A Celebration of Robert Stephenson

Posted on 16/8/2020

Peter Darley of the Camden Railway Heritage Trail introduces us to local industrial heritage.

There had never been a project approaching the size and complexity of the London & Birmingham Railway (L&BR), the first railway authorised to extend into London as far as the New Road (now the Euston Road) for passenger services. Yet Robert Stephenson (1803-1859) was appointed engineer-in-chief for the whole line in September 1833, when not yet thirty.

He spent the next ten years working for the L&BR, living first in Downshire Hill in Hampstead, and then from 1834 to 1843 at 5 Devonshire Place, one of a pair of semi-detached villas on the west side of Haverstock Hill, close to the corner with Belsize Grove. The house had a stable attached (out of view to the left of the photograph of 1903) where a groom, a carriage, a phaeton for his wife and one or two horses were accommodated. The photo (CLSAC) shows part of the turning circle in front of the house. The site is now part of the modern block of flats called Romney Court.

His wife Fanny, whom he married in 1829, died childless in 1842 and is buried in the cemetery of St John’s, Hampstead, the church where they worshipped. Robert is buried in Westminster Abbey beside Thomas Telford, another highly distinguished civil engineer.

He was not only the Chief Engineer for the L&BR, establishing the construction technology for the railway age: he also took personal responsibility for the Primrose Hill contract, the first nine miles from Camden Town. This most difficult section of line, including Primrose Hill Tunnel and cutting, had driven the appointed contractor into bankruptcy after problems with ground conditions, particularly the swelling of blue London Clay exposed to the atmosphere. Stephenson must have walked this section of line innumerable times while supervising the direct labour he employed to replace the contractor’s workforce.

The opening of passenger services from Euston in 1837 signalled the decline of longer distance commuting by road. But the stimulus for construction of the L&BR was goods traffic, a competitive threat to which the Regent’s Canal Company responded by insisting that railways take goods traffic no further into London than the canal. Camden Goods Station was therefore built adjacent to the Hampstead Road alongside the Regent’s Canal and rapidly developed into an important interchange depot.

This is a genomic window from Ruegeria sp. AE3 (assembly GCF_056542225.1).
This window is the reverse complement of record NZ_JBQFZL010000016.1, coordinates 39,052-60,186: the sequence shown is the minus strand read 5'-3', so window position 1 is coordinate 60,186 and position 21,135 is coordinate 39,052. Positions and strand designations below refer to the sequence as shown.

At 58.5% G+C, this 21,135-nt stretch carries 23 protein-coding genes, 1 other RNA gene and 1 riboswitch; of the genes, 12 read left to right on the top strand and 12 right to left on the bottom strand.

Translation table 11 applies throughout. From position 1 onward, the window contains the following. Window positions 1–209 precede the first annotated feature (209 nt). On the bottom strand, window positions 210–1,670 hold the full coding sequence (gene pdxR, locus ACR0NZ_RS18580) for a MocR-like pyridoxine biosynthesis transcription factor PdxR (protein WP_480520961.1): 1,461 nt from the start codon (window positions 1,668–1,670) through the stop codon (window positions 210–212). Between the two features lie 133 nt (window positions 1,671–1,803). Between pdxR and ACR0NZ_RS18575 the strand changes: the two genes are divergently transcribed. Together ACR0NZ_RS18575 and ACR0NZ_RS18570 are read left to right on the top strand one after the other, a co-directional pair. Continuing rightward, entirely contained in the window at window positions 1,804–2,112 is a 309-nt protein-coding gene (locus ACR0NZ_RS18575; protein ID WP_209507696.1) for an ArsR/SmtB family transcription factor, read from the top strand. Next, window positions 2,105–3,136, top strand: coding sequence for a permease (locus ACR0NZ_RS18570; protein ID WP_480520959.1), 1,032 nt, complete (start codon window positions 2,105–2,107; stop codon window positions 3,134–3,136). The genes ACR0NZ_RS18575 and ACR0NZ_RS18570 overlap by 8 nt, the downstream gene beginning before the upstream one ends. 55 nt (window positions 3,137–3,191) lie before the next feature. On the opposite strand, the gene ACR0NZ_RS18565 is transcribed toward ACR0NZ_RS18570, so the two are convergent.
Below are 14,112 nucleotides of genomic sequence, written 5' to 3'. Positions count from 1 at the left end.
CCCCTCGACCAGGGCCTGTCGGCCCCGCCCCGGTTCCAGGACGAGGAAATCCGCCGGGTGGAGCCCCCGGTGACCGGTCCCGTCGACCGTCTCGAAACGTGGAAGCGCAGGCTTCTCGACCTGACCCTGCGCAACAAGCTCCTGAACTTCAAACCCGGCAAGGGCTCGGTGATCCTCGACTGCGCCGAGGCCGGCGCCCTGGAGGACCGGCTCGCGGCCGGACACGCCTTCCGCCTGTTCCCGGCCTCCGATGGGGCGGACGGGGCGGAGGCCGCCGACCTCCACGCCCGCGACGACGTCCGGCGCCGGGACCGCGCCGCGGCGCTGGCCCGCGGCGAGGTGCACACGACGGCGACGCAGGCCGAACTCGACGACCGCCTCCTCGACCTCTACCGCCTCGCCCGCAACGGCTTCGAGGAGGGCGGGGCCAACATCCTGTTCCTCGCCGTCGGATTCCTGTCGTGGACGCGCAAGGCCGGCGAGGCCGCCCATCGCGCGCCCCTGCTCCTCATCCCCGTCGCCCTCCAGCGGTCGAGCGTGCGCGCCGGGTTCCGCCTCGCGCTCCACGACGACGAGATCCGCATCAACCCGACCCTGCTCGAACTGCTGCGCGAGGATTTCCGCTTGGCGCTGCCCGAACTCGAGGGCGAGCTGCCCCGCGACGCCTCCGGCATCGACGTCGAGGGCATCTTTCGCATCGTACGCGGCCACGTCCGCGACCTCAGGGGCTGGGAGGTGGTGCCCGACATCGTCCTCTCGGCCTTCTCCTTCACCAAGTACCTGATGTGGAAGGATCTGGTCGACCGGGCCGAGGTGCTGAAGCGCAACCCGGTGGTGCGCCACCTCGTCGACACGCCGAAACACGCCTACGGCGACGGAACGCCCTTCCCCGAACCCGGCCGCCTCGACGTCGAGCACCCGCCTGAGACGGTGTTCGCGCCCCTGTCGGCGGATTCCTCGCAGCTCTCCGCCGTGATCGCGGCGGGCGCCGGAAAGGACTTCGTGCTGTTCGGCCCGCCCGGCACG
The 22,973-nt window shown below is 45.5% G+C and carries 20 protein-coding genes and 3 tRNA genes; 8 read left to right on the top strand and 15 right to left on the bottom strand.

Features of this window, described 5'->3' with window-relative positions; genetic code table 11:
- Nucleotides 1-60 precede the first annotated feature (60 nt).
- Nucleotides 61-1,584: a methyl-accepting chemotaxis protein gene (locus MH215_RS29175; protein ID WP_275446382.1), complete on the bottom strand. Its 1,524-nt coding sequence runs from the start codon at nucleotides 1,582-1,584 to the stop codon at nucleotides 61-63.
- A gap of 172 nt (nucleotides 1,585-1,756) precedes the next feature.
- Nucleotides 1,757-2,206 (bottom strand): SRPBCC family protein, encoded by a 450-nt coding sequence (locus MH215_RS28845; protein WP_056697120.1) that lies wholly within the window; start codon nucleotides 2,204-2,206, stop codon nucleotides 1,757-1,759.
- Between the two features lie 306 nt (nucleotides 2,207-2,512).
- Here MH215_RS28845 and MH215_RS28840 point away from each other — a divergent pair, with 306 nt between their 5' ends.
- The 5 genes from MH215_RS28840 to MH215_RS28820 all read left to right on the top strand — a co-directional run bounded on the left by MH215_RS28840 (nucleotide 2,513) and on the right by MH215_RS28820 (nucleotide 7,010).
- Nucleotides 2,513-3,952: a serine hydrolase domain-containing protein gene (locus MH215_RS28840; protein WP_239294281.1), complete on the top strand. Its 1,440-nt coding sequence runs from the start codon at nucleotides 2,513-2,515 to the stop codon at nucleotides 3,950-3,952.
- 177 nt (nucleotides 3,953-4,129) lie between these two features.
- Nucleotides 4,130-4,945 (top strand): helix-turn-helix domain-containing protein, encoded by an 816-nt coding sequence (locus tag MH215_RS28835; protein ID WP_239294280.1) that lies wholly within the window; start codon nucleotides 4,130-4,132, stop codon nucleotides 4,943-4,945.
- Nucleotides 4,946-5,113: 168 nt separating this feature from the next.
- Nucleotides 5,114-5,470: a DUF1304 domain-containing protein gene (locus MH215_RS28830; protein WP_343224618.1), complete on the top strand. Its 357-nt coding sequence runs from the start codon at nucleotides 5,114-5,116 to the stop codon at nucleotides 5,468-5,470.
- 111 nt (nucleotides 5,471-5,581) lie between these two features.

5 Devonshire Place in 1903

Both the mainline railway and the former goods depot have left a remarkable heritage, with which Camden Railway Heritage Trust (CRHT) has been involved for 15 years. Primrose Hill Tunnel east portals and the stationary winding engine vaults, both works by Robert Stephenson dating from 1837, have joined the Roundhouse as Grade II* listed structures. They form part of the Camden Railway Heritage Trail described on the CRHT website and in a pocket trail guide. It was the focus of a BRA walk in 2008. The railway heritage trail can also be found on the Belsize Society website.

The former goods depot, re-designated as the Chalk Farm Railway Lands, is an area in flux, with greatly intensified commercial and residential developments approved for the Morrisons site and proposals in the pipeline for the adjoining Juniper Crescent and Gilbey’s Yard. Reconfiguring the former railway lands creates a unique opportunity for new through routes that serve the wider community and provide planning coherence across these diverse developments.

Foremost among such routes is Stephenson Walk, a proposal CRHT has long espoused. The Walk extends from Oval Road and the Regent’s Canal towpath to Regent’s Park Road bridge, with a possible extension to Primrose Hill Road. It creates new links between communities as well as providing access to the heritage facilities along the Walk, notably the Winding Engine Vaults and, at a later stage, the Primrose Hill Tunnel east portals. The Walk will provide car-free through routes for pedestrians, cyclists and wheelchair users.

Despite his long and fruitful association with the area, and the major monuments he has left us, Robert Stephenson is virtually uncelebrated in this part of Camden. The Stephenson Walk will correct this oversight. It will not only reconnect the public to the area’s history but foster acivic pride that will offset the sense of loss that urban intensification can engender.